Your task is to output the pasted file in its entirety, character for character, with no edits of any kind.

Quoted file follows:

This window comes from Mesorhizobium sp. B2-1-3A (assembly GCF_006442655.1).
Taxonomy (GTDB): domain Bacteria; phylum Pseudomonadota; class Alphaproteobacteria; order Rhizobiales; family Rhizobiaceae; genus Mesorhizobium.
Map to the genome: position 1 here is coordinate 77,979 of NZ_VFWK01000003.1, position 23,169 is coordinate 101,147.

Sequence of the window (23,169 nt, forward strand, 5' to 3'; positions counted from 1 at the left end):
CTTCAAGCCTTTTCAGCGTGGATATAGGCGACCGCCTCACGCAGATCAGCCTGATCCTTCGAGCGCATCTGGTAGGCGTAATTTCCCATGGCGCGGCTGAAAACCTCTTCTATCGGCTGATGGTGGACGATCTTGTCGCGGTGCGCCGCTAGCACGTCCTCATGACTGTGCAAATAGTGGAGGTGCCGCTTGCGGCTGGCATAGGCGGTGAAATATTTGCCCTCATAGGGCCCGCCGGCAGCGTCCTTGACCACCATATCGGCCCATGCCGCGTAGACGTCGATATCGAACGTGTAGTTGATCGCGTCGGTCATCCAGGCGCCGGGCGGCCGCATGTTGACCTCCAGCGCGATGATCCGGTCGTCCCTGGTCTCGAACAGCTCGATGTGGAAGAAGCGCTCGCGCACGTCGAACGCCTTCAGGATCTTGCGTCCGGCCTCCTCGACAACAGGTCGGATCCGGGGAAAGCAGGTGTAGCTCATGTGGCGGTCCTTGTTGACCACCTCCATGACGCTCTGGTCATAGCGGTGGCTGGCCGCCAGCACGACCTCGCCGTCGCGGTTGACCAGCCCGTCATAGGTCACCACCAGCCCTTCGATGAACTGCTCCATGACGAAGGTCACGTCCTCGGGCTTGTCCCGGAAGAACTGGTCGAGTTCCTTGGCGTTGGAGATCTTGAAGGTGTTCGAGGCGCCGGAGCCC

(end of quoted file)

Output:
This window comes from Mesorhizobium sp. B2-1-3A (assembly GCF_006442655.1).
Taxonomy (GTDB): domain Bacteria; phylum Pseudomonadota; class Alphaproteobacteria; order Rhizobiales; family Rhizobiaceae; genus Mesorhizobium.
Map to the genome: position 1 here is coordinate 77,979 of NZ_VFWK01000003.1, position 23,169 is coordinate 101,147.

Sequence of the window (23,169 nt, forward strand, 5' to 3'; positions counted from 1 at the left end):
CTTCAAGCCTTTTCAGCGTGGATATAGGCGACCGCCTCACGCAGATCAGCCTGATCCTTCGAGCGCATCTGGTAGGCGTAATTTCCCATGGCGCGGCTGAAAACCTCTTCTATCGGCTGATGGTGGACGATCTTGTCGCGGTGCGCCGCTAGCACGTCCTCATGACTGTGCAAATAGTGGAGGTGCCGCTTGCGGCTGGCATAGGCGGTGAAATATTTGCCCTCATAGGGCCCGCCGGCAGCGTCCTTGACCACCATATCGGCCCATGCCGCGTAGACGTCGATATCGAACGTGTAGTTGATCGCGTCGGTCATCCAGGCGCCGGGCGGCCGCATGTTGACCTCCAGCGCGATGATCCGGTCGTCCCTGGTCTCGAACAGCTCGATGTGGAAGAAGCGCTCGCGCACGTCGAACGCCTTCAGGATCTTGCGTCCGGCCTCCTCGACAACAGGTCGGATCCGGGGAAAGCAGGTGTAGCTCATGTGGCGGTCCTTGTTGACCACCTCCATGACGCTCTGGTCATAGCGGTGGCTGGCCGCCAGCACGACCTCGCCGTCGCGGTTGACCAGCCCGTCATAGGTCACCACCAGCCCTTCGATGAACTGCTCCATGACGAAGGTCACGTCCTCGGGCTTGTCCCGGAAGAACTGGTCGAGTTCCTTGGCGTTGGAGATCTTGAAGGTGTTCGAGGCGCCGGAGCCC